matrix temp2(6,6);
matrix temp3(6,6);
matrix temp4(6,1);
/************ Prediction Equations*****************/
x = A*lastState + B*action;
p = A*P*A’ + Q;
/************ Update Equations **********/
K = p*C*pinv(C*p*C’+R);

y=C*state;

state = x + K*(y-C*lastState);

P = (eye(6) – K*C)*p;

a1=state[0][0];
a2=state[1][0];
a3=state[2][0];
a1d=state[3][0];
a2d=state[4][0];
a3d=state[5][0];
}

/* This function is not used since I am using position to get velocity (i.e. differentiation).
* However I think that it is useful to include if you want velocity and position
* from acceleration you would use it */
void integrate(){
new_a1d = a1d + a1dd*TIMESTEP;
a1 += (new_a1d + a1d)*TIMESTEP/2;
a1d = new_a1d;
new_a2d = a2d + a2dd*TIMESTEP;
a2 += (new_a2d + a2d)*TIMESTEP/2;
a2d = new_a2d;
new_a3d = a3d + a3dd*TIMESTEP;
a3 += (new_a3d + a3d)*TIMESTEP/2;
a3d = new_a3d;
TIME+=TIMESTEP;
}

/*This gives me velocity from position*/
void differentiation(){
a1d=(state[0][0]-lastState[0][0])/TIMESTEP;
a2d=(state[1][0]-lastState[1][0])/TIMESTEP;
a3d=(state[2][0]-lastState[2][0])/TIMESTEP;
TIME+=TIMESTEP;
}

int main () {
initKalman();
char buffer[500];
ifstream readFile (“DATA.txt”); // this is where I read my data since I am proccessing it all offline

sscanf(buffer, “%f %f %f %f %f %f %f %f %f %f “,&timeIndex,&m_a1,&m_a2,&m_a3,&c_a1,&c_a2,&c_a3,&tau1,&tau2,&tau3);

kalman();
differentiation();
//integrate();

/*this is where I log the results to and/or print it to the screen */
FILE *file=fopen(“filterOutput.txt”, “a”);
fprintf(file,”%f %f %f %f %f %f %f %f %f %f \n”,TIME,a1,a2,a3,a1d,a2d,a3d,tau1,tau2,tau3);
fprintf(stderr,”%f %f %f %f %f %f %f %f %f %f \n”,TIME,a1,a2,a3,a1d,a2d,a3d,tau1,tau2,tau3);
fclose(file);
}
return 1;
}

## Conclusion

This post has focused on implementing a Kalman filter. Hopefully you will be able to take this information to improve and refine your robotic projects. For more information I recommend Greg Welch and Gary Bishops Introduction to Kalman Filtering http://www.cs.unc.edu/~welch/kalman/ and a post from TKJ Electronics.

The Making Embedded Systems podcast has a great discussion on inertial sensors and Kalman filtering that you can listen to.

## References

[1] – Maybeck, Peter S. 1979. Stochastic Models, Estimation, and Control, Volume 1, Academic Press, Inc.
[2] – Welsh, Greg. Bishop, Gary. The Kalman Filter. http://www.cs.unc.edu/~welch/kalman/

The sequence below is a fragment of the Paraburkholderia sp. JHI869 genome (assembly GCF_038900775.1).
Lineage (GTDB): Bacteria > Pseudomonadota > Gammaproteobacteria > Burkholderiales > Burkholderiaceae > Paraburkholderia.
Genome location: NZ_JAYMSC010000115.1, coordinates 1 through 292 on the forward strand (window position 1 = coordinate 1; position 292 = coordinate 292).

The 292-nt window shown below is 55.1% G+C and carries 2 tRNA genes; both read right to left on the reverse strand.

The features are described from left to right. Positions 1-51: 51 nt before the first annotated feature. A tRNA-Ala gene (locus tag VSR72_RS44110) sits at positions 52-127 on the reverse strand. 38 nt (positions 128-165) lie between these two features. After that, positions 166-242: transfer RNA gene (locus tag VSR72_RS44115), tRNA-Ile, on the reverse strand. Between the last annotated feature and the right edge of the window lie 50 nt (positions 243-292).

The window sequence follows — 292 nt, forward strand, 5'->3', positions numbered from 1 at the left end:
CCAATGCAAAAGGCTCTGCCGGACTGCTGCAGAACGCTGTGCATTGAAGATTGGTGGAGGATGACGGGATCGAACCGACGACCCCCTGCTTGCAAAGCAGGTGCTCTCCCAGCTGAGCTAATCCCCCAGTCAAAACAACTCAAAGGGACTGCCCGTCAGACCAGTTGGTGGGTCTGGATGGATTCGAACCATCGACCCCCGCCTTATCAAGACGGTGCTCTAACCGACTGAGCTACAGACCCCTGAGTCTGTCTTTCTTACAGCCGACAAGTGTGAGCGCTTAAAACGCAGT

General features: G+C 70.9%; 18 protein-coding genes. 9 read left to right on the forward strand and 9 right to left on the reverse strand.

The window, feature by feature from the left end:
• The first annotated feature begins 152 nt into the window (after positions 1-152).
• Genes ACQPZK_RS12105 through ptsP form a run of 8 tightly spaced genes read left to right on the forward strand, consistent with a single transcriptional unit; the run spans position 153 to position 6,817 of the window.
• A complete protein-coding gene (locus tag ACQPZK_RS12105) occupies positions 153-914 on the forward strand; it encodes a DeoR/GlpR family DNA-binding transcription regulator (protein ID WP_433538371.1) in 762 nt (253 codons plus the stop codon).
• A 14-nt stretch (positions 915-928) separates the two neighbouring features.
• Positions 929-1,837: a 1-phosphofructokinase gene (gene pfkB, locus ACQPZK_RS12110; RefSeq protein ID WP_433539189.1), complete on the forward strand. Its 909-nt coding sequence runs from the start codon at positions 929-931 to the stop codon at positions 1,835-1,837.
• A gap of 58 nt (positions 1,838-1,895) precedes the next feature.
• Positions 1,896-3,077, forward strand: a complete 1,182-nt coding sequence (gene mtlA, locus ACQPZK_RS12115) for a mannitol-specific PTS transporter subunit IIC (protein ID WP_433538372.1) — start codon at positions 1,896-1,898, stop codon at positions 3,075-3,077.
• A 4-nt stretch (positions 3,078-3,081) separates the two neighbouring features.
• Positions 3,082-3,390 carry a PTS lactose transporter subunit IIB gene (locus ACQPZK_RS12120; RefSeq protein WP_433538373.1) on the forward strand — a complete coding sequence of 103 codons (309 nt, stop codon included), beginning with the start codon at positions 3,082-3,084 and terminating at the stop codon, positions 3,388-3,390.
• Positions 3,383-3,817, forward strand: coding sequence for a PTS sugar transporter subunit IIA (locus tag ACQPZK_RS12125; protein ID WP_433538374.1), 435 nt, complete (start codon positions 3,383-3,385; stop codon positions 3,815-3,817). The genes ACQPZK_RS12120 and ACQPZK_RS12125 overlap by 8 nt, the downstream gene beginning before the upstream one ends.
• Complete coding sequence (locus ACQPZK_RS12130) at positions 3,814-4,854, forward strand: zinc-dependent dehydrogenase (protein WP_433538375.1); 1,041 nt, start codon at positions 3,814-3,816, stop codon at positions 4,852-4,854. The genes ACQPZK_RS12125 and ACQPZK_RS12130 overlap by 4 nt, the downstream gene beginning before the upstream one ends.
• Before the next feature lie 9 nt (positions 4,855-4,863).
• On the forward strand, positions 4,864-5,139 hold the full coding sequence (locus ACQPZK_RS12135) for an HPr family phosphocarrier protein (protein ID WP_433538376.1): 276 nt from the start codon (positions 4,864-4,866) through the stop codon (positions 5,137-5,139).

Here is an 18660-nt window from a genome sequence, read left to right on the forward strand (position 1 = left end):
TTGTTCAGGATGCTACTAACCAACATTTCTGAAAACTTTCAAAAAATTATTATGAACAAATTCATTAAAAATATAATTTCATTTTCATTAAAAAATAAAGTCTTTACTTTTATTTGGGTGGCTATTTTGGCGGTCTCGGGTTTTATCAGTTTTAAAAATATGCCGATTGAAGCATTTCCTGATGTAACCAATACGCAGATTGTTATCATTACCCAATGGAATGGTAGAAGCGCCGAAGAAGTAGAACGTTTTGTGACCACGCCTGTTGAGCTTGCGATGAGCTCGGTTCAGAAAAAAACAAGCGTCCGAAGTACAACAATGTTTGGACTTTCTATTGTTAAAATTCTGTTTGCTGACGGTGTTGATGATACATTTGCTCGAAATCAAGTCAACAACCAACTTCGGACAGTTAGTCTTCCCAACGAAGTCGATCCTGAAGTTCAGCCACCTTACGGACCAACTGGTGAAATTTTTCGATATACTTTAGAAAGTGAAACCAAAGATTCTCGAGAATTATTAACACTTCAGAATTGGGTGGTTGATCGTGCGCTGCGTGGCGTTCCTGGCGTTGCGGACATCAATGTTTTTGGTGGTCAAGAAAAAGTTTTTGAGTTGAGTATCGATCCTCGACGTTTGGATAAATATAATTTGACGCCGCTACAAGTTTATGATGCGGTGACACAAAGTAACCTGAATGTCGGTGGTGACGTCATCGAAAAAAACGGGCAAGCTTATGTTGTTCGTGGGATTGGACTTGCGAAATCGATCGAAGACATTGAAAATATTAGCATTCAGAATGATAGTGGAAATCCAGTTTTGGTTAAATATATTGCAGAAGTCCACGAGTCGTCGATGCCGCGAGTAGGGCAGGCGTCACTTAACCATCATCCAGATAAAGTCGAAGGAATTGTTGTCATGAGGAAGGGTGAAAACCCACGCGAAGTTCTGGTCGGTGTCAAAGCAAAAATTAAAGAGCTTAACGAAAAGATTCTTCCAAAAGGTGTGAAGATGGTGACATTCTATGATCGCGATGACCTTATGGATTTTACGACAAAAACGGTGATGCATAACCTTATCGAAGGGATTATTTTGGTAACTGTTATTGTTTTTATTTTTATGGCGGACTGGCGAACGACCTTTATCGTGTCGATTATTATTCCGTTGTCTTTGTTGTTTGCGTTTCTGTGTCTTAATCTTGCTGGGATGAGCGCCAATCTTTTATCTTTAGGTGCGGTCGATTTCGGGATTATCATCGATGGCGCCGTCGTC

How tough is it to implement a Kalman Filter on my 5 DOF robotic arm within 12 hours without any prior experience? Also, either way, how should I proceed in learning and implementing it?

Understanding and implementing are two different things, also understanding can of different levels. You can definitely understand enough to just implement KF. Refer :http://robotsforroboticists.com/kalman-filtering/

Rahman says:

Hi, thanks. I am a beginner for programming. I want to use sensor fusion like gps and imu using kalman filter. Can you advice how to make it and which programming i can follow?

Tim Coddington says:

I always knew that Kalman filters could be explained in more understandable terms. Thanks

NIkola Rabchevsky says:

Why are you setting a1d in the differentiation function three times?

David Kohanbash says:

You are correct it should be a1d, a2d, a3d. I am correcting the code above. Thanks for finding that!

Hello! First thank you for the good explanation about the filter.
Why don’t you take the velocity directly from your state matrix instead of do a differentiation, it is already predicted, didnt it? I have just started to study about this filter and some things are not clear yet. Thank you!

David Kohanbash says:

There are 2 steps, the first is where you have an estimate of state in the matrix. However in the second step you want to use your sensor data to update the state estimate. For that you need to differentiate the current sensor data.

Michael says:

Hey there! Thanks for the tutorial. Did you use operator overloading for the matrix multiplication in your matrixClass? Is the class available somewhere?

The variable names: m_a1,m_a2,m_a3,c_a1,c_a2,c_a3,tau1,tau2,tau3,a1,a2,a3,a1d,a2d,a3d,a1dd,a2dd,a3dd

are very cryptic for me. Could you please make them more concrete?

How do the input values look like? Just some floats? I still don´t get how this really works :/